The Harper budget appeals to the worst in us instead of the best in us. It increases the incoherence of our tax system and results in less transparency and accountability, at a time when Canadians are demanding, and deserve, much more transparency and accountability.
Indeed, we have reached new lows of cynicism in politics with Stephen Harper.
News reports regularly state very matter-of-factly that: “it remains to be seen” if a certain proposal is or is not enough to buy off the provinces or certain persons or groups.
Since when do we so easily accept that politics is no longer about principle, vision, the national interest, national purpose, and is simply about pay-offs?
As proud Canadians, we must now stand up clearly to those who would drag Canada down, those who would abdicate the federal government’s critical role in protecting and promoting justice, equality and diversity.
Where is the bold national leadership to help those on the margins of society, and to once and for all establish a standard of fundamental decency for all low-income Canadians? Where is the meaningful assistance for our children, our working poor, aboriginal Canadians, our disabled? Where is the national child care program, expanded parental leave, greater expenditures on education, a national disability benefit, a federal minimum wage? Where are the national standards for healthcare services, a national housing strategy, expeditious recognition of foreign credentials, and effective provision for workers who lose their employment due to global forces?
Where is the bold national leadership to help build a strong sustainable social economy? Where is the national sales tax that consolidates the GST and provincial sales taxes, the end to interprovincial trade barriers, a national securities regulator? Where is the national ban on lawn and garden pesticides, accelerated steps to remove toxic chemicals from ordinary exposure, strong fuel-efficiency standards for the North American auto manufacturers? Where is the national electricity grid, the establishment of national parks in each of Canada’s 39 natural regions, a Canadian Research Council for the best and the brightest in scientific research?
And where is the bold national leadership to make Canada the greenest country on the planet? Stephen Harper only continues his pretend greenery. When his initial proposal with the Clean Air Act flopped, he shuffled a minister, repackaged some Liberal programs and called himself green. But despite nice-sounding initiatives like EcoTrust Fund and EcoEnergy, Harper is as incoherent as ever on the critical issue of the environment.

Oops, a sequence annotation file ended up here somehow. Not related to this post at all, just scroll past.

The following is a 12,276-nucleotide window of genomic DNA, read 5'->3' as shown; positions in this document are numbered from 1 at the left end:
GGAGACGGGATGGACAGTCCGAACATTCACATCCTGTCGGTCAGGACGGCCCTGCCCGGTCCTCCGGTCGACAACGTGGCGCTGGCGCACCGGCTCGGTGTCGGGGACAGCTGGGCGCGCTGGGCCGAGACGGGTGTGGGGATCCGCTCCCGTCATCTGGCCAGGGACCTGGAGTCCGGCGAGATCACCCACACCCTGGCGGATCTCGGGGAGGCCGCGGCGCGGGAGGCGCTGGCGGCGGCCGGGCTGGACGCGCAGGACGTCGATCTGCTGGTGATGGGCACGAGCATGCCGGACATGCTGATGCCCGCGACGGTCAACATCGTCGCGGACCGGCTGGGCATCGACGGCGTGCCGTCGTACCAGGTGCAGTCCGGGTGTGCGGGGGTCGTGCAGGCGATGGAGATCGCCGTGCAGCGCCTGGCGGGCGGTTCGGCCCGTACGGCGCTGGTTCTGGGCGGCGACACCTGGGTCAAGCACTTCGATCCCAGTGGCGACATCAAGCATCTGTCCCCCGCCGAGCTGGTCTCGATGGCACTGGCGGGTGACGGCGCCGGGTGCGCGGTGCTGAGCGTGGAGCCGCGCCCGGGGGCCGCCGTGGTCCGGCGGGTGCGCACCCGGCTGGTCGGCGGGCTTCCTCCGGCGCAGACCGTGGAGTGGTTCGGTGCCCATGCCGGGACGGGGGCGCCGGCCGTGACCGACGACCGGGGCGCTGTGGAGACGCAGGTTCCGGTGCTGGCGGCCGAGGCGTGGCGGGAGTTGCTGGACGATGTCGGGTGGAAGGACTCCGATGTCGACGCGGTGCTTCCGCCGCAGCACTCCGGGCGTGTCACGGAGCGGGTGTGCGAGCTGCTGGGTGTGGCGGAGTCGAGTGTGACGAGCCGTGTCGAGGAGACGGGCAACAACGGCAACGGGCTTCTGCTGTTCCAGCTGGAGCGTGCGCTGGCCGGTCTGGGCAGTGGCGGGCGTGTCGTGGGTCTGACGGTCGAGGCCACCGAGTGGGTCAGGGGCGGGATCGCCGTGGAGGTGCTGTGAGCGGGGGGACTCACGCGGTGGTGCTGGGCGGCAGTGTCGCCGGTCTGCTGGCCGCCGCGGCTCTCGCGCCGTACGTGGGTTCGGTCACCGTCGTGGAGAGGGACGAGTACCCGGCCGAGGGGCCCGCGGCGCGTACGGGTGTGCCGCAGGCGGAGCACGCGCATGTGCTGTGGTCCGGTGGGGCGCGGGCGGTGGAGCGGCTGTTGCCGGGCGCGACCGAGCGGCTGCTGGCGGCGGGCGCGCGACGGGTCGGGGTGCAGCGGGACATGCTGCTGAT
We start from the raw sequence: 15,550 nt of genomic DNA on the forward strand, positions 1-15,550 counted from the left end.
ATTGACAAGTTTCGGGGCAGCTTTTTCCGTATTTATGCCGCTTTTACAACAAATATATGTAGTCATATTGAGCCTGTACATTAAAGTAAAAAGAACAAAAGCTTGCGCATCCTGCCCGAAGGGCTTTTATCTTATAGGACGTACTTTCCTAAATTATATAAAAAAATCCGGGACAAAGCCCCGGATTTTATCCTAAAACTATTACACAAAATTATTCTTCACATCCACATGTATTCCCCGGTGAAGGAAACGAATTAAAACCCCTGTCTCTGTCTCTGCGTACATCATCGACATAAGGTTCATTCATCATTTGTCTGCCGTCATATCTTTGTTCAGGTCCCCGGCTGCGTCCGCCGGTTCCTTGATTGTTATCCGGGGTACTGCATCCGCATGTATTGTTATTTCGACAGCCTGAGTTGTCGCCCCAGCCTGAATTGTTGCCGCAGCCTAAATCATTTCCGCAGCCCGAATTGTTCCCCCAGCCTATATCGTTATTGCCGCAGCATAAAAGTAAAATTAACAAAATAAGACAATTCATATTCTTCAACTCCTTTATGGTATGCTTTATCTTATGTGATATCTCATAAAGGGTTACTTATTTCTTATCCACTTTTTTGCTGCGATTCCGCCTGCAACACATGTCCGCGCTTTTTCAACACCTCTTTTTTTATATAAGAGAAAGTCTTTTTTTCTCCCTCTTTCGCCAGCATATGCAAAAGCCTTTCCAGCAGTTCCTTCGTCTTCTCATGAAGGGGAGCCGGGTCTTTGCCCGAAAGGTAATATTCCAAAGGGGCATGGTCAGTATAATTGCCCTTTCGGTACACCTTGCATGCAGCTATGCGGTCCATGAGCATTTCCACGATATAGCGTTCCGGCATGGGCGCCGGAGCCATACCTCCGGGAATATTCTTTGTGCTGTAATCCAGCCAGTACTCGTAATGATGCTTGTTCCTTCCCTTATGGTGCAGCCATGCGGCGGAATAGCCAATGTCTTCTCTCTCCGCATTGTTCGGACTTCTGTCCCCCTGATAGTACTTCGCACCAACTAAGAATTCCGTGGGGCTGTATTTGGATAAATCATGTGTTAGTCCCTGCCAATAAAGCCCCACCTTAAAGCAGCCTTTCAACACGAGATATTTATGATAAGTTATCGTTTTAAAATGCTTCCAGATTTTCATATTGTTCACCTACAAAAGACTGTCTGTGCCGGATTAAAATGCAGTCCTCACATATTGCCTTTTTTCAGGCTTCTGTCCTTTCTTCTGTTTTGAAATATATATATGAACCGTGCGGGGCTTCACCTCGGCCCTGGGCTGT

We are nowhere near having a Minister of the Environment on a par with the Minister of Finance, so that ecological principles are integrated every step of the way into our budget, investment and planning processes. We are nowhere near having effective policies to ensure that environmental protection coincides with economic prosperity.
The Harper government is failing to provide us with good government. It is failing to inspire Canadians and encourage good citizenship which is the essential counterpart to good government.
Good citizenship requires engaged committed citizens working together in the public interest, exercising the responsibilities that go along with the rights of citizenship.
Good citizenship means asking at least as much of ourselves as we do of our governments.
As citizens of a country with so many resources and opportunities, we all need to be responsible and contribute, whether we are preserving the environment, ending the gun and gang violence and the scourge of drugs that afflicts our cities, helping those on the margins of society, and ultimately contributing to greater peace and humanity around the globe.
It is a testament to the strong and compassionate character of so many Canadians that we resist the temptation to retreat, to cocoon ourselves. Just look at the thousands of Canadians, like yourselves, involved in everything from operating food bank and nutrition programs at schools, to finding shelter for the homeless and more affordable housing for those living in poverty, and taking care of seniors and disabled Canadians.
It is unfortunate that when citizens are willing to contribute so much to the future of the country, we have a federal government offering so little national leadership and inspiration to Canadians. We have a federal government that is dismantling the national government and buying off provinces and persons and groups with our own money. So much for national standards. So much for pulling together for the common good.
We need bold and visionary national leadership to encourage us to self-limit, to sacrifice, to live intelligently and frugally, not wastefully. We need national leadership that redefines wealth as well-being, not well-having.
We need to build a Canada where achievement is measured by our commitment and responsibility to our fellow citizens, not by our level of consumption.